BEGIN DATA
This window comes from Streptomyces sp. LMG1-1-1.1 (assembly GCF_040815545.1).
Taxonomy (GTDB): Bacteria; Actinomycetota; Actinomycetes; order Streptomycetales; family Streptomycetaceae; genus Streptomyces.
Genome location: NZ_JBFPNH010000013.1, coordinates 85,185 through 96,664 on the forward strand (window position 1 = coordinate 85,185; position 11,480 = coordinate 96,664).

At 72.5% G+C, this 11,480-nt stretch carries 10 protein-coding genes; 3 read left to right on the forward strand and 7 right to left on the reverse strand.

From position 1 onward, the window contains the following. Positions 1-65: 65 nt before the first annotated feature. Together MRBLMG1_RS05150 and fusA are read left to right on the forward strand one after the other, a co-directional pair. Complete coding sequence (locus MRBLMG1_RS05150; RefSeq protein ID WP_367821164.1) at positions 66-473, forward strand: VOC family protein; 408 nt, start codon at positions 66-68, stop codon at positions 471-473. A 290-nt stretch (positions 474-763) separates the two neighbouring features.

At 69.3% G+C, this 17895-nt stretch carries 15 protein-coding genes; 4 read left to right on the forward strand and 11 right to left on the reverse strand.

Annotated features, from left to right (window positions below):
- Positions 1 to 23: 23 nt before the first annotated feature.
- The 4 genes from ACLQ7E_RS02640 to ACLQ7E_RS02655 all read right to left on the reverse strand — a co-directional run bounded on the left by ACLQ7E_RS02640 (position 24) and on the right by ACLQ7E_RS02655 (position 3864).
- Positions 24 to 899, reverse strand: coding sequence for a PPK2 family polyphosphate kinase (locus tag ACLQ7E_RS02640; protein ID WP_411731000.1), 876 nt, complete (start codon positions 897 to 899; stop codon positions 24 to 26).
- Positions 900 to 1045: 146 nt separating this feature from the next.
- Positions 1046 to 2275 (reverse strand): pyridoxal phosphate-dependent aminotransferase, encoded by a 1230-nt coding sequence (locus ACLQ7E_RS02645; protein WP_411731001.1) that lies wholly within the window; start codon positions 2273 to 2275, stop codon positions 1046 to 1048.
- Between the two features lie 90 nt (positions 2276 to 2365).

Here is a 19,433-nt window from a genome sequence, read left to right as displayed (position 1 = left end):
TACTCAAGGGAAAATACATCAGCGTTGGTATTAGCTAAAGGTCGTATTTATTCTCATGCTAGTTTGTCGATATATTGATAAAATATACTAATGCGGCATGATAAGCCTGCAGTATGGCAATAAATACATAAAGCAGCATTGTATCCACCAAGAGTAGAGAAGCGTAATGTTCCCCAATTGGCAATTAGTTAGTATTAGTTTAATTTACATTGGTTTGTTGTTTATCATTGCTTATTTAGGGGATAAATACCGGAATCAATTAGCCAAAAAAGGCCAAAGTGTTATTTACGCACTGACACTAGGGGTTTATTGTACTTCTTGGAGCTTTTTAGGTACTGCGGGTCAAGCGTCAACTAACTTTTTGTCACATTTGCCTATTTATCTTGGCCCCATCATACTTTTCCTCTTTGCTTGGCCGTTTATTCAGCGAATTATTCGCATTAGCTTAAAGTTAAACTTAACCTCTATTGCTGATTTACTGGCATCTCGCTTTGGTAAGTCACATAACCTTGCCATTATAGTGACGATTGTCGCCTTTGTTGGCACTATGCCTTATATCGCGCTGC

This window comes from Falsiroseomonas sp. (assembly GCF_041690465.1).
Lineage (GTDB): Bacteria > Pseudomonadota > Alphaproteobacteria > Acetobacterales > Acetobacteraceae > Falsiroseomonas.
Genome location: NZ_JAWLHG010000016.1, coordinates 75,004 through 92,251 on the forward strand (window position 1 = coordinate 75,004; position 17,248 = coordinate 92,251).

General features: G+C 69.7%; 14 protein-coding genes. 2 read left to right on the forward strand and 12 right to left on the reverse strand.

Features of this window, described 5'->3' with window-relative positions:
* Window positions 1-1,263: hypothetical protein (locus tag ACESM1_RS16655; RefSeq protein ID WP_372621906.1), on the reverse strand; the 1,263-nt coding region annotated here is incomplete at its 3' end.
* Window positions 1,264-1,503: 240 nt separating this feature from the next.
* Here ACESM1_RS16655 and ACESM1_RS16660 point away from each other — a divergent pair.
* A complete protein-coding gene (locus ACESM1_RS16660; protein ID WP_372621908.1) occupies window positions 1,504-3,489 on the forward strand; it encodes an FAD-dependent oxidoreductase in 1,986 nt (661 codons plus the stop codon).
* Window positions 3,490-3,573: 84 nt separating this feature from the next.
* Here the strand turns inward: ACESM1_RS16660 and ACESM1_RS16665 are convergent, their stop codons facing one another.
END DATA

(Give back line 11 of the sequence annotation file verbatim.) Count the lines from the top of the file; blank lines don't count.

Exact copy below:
- Positions 900 to 1045: 146 nt separating this feature from the next.